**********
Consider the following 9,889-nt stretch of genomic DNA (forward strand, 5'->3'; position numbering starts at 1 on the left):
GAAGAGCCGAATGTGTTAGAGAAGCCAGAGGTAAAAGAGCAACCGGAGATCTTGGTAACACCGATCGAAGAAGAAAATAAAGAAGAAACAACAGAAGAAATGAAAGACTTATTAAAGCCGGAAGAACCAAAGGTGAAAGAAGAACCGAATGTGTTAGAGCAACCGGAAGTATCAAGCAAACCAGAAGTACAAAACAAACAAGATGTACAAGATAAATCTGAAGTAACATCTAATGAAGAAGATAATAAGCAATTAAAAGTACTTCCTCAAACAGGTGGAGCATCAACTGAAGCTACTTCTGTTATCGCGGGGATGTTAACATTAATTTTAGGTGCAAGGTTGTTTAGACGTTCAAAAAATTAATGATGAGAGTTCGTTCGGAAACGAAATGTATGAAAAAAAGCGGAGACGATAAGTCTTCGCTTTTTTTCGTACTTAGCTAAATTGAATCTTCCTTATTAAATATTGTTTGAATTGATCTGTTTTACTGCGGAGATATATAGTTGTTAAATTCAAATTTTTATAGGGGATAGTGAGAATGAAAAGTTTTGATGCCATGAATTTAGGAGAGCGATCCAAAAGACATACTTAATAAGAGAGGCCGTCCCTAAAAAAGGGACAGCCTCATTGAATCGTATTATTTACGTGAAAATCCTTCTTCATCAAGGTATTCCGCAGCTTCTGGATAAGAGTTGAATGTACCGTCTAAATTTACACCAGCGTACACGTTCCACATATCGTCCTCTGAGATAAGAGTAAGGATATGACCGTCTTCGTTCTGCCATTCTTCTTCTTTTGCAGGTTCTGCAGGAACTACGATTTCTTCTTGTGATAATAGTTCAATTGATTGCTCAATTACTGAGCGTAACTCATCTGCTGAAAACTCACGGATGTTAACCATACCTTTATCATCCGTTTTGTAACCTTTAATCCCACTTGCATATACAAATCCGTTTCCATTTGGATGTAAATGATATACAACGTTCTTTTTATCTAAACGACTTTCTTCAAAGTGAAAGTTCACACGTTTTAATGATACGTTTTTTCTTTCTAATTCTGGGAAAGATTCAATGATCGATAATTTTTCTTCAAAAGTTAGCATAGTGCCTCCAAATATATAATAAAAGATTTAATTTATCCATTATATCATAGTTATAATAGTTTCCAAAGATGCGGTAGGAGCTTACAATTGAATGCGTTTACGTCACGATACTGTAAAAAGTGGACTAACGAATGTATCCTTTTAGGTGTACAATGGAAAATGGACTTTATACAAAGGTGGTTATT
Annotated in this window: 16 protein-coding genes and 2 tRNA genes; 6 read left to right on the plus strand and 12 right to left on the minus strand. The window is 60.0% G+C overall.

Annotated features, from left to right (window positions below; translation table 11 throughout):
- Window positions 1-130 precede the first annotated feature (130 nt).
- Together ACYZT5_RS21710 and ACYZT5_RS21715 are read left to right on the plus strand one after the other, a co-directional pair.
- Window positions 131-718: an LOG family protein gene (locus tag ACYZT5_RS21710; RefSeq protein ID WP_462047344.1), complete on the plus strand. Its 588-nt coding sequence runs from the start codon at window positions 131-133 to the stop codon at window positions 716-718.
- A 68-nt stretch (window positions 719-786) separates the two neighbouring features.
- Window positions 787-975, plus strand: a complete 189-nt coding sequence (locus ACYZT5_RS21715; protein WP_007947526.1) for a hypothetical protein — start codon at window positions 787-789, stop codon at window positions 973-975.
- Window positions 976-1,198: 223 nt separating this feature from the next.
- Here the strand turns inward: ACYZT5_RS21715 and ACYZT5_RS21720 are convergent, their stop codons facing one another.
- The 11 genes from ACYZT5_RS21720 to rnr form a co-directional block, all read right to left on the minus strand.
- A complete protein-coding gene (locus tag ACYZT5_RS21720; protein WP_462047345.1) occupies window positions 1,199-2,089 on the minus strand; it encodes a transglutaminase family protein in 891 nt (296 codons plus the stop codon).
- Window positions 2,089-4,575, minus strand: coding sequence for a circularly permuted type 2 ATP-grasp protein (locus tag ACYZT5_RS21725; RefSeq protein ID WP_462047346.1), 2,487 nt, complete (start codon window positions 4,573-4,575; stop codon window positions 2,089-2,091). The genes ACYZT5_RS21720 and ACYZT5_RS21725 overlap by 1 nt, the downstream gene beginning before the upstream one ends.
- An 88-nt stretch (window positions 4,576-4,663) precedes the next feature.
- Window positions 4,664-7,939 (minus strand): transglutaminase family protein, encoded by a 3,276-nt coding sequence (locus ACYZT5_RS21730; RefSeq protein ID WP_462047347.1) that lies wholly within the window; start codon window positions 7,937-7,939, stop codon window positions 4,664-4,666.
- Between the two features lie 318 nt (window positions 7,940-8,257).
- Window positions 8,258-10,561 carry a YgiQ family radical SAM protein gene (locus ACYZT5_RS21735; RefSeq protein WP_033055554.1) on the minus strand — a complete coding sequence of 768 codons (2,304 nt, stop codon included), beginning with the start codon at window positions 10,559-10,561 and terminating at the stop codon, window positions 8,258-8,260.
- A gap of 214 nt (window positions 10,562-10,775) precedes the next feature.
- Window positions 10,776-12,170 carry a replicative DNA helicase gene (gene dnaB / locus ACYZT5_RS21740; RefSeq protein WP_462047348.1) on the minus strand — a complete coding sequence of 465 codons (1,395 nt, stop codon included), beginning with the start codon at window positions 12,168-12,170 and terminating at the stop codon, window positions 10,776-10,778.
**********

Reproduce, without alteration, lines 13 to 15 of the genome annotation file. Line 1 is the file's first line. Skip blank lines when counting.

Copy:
- A complete protein-coding gene (locus tag ACYZT5_RS21720; protein WP_462047345.1) occupies window positions 1,199-2,089 on the minus strand; it encodes a transglutaminase family protein in 891 nt (296 codons plus the stop codon).
- Window positions 2,089-4,575, minus strand: coding sequence for a circularly permuted type 2 ATP-grasp protein (locus tag ACYZT5_RS21725; RefSeq protein ID WP_462047346.1), 2,487 nt, complete (start codon window positions 4,573-4,575; stop codon window positions 2,089-2,091). The genes ACYZT5_RS21720 and ACYZT5_RS21725 overlap by 1 nt, the downstream gene beginning before the upstream one ends.
- An 88-nt stretch (window positions 4,576-4,663) precedes the next feature.